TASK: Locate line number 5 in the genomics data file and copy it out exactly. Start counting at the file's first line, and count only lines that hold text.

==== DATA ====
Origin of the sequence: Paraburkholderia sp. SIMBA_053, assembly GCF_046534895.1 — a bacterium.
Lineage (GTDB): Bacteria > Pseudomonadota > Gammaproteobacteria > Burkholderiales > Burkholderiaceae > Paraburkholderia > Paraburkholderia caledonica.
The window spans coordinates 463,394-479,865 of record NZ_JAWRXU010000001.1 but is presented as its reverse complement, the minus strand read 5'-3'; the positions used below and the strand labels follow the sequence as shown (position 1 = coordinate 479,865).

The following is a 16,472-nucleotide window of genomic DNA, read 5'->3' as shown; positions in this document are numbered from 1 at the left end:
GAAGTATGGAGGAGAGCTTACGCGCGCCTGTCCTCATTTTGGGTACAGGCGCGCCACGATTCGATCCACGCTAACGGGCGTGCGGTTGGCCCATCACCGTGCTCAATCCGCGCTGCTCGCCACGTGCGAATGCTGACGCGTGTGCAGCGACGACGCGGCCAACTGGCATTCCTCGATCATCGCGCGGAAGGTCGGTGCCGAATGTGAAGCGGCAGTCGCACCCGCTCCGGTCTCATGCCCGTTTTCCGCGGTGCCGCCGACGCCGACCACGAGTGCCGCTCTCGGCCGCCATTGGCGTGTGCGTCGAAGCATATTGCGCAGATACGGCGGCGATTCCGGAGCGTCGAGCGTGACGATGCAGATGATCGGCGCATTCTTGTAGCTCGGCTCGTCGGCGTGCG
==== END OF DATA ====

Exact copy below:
GAAGTATGGAGGAGAGCTTACGCGCGCCTGTCCTCATTTTGGGTACAGGCGCGCCACGATTCGATCCACGCTAACGGGCGTGCGGTTGGCCCATCACCGTGCTCAATCCGCGCTGCTCGCCACGTGCGAATGCTGACGCGTGTGCAGCGACGACGCGGCCAACTGGCATTCCTCGATCATCGCGCGGAAGGTCGGTGCCGAATGTGAAGCGGCAGTCGCACCCGCTCCGGTCTCATGCCCGTTTTCCGCGGTGCCGCCGACGCCGACCACGAGTGCCGCTCTCGGCCGCCATTGGCGTGTGCGTCGAAGCATATTGCGCAGATACGGCGGCGATTCCGGAGCGTCGAGCGTGACGATGCAGATGATCGGCGCATTCTTGTAGCTCGGCTCGTCGGCGTGCG